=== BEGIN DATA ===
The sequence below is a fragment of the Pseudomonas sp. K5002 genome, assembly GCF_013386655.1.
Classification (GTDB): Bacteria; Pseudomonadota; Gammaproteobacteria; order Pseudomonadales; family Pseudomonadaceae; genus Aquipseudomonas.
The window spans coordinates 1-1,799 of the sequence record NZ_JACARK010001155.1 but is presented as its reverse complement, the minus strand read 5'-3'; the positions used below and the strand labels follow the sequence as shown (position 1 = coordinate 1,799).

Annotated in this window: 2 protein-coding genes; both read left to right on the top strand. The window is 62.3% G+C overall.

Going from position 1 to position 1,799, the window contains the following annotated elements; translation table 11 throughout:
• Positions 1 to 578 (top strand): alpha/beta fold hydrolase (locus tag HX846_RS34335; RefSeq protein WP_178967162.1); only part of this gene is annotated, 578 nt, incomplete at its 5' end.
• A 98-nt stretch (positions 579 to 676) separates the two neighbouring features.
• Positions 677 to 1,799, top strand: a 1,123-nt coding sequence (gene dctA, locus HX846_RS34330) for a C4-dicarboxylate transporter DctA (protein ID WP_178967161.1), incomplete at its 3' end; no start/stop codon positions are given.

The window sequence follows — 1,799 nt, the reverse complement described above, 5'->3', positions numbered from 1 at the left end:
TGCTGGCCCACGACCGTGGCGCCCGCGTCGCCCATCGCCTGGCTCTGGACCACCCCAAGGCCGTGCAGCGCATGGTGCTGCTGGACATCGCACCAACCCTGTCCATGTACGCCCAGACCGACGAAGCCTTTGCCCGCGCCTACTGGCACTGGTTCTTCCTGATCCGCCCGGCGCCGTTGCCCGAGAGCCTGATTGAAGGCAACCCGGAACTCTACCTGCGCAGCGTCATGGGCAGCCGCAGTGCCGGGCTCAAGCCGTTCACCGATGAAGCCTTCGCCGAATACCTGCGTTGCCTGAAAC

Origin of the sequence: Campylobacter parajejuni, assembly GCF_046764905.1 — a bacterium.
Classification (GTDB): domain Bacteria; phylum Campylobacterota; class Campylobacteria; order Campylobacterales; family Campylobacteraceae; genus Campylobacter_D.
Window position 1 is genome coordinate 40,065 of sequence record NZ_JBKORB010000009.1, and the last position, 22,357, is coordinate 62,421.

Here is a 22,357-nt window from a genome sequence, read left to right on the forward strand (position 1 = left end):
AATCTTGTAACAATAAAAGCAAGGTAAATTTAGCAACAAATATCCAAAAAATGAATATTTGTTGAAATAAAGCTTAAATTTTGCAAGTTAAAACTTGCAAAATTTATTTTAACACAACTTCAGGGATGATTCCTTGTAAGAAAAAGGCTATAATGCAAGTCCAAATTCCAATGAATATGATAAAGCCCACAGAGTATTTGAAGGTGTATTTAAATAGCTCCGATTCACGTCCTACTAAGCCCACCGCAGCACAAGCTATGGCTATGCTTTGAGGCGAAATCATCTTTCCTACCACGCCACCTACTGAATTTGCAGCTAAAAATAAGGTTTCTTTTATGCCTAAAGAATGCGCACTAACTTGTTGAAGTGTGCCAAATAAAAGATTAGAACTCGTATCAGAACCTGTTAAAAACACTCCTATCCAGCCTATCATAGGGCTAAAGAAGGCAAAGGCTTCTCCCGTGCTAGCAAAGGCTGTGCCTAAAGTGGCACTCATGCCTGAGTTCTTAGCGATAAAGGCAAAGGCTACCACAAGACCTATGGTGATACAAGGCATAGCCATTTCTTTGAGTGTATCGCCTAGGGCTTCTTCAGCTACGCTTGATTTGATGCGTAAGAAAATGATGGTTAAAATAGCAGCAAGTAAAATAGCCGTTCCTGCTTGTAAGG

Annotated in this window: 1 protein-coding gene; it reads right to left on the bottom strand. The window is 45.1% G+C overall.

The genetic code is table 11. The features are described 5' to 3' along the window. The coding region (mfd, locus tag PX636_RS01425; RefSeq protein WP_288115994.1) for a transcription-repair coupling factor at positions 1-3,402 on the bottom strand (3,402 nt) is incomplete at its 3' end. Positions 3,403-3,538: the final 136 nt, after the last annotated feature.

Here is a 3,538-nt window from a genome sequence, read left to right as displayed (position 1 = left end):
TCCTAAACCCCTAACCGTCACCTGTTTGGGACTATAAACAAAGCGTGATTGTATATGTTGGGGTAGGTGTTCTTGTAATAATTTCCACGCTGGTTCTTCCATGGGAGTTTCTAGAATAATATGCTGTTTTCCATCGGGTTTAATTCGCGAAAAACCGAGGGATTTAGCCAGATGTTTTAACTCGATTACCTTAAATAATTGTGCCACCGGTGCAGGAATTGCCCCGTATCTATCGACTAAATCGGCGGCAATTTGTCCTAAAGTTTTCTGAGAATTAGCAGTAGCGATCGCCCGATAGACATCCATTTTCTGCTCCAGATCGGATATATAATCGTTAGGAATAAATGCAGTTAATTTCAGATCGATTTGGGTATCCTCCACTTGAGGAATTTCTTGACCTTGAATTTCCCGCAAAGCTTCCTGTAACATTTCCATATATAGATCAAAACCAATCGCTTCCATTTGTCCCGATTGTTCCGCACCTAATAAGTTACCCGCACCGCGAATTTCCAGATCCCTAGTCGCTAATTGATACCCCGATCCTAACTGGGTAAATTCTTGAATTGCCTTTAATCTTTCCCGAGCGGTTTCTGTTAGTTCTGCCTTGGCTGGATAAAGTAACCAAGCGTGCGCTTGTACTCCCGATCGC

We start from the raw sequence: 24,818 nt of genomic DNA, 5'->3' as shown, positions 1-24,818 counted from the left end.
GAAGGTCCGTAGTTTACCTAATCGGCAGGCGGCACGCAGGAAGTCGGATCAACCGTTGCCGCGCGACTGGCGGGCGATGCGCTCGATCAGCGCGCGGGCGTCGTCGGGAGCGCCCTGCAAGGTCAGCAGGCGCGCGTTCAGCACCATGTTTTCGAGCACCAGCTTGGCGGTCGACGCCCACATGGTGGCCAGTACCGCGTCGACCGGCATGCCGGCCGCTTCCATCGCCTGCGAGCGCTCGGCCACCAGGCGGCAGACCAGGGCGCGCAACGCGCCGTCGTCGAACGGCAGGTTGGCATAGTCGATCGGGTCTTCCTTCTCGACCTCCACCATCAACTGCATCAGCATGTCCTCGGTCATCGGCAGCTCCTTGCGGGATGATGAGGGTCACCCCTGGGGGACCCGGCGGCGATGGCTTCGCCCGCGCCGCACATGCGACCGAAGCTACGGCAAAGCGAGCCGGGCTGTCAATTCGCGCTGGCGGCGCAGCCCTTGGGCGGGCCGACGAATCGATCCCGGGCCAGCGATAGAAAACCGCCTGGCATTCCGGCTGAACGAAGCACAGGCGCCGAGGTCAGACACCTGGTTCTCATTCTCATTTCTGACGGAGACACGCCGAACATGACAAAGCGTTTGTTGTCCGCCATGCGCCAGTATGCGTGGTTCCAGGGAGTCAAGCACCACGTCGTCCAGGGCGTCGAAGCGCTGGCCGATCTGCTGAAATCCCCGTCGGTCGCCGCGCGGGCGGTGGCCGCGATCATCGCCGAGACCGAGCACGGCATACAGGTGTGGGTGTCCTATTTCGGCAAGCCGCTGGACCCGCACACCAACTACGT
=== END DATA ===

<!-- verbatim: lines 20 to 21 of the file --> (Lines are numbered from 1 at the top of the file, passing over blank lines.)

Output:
We start from the raw sequence: 24,818 nt of genomic DNA, 5'->3' as shown, positions 1-24,818 counted from the left end.
GAAGGTCCGTAGTTTACCTAATCGGCAGGCGGCACGCAGGAAGTCGGATCAACCGTTGCCGCGCGACTGGCGGGCGATGCGCTCGATCAGCGCGCGGGCGTCGTCGGGAGCGCCCTGCAAGGTCAGCAGGCGCGCGTTCAGCACCATGTTTTCGAGCACCAGCTTGGCGGTCGACGCCCACATGGTGGCCAGTACCGCGTCGACCGGCATGCCGGCCGCTTCCATCGCCTGCGAGCGCTCGGCCACCAGGCGGCAGACCAGGGCGCGCAACGCGCCGTCGTCGAACGGCAGGTTGGCATAGTCGATCGGGTCTTCCTTCTCGACCTCCACCATCAACTGCATCAGCATGTCCTCGGTCATCGGCAGCTCCTTGCGGGATGATGAGGGTCACCCCTGGGGGACCCGGCGGCGATGGCTTCGCCCGCGCCGCACATGCGACCGAAGCTACGGCAAAGCGAGCCGGGCTGTCAATTCGCGCTGGCGGCGCAGCCCTTGGGCGGGCCGACGAATCGATCCCGGGCCAGCGATAGAAAACCGCCTGGCATTCCGGCTGAACGAAGCACAGGCGCCGAGGTCAGACACCTGGTTCTCATTCTCATTTCTGACGGAGACACGCCGAACATGACAAAGCGTTTGTTGTCCGCCATGCGCCAGTATGCGTGGTTCCAGGGAGTCAAGCACCACGTCGTCCAGGGCGTCGAAGCGCTGGCCGATCTGCTGAAATCCCCGTCGGTCGCCGCGCGGGCGGTGGCCGCGATCATCGCCGAGACCGAGCACGGCATACAGGTGTGGGTGTCCTATTTCGGCAAGCCGCTGGACCCGCACACCAACTACGT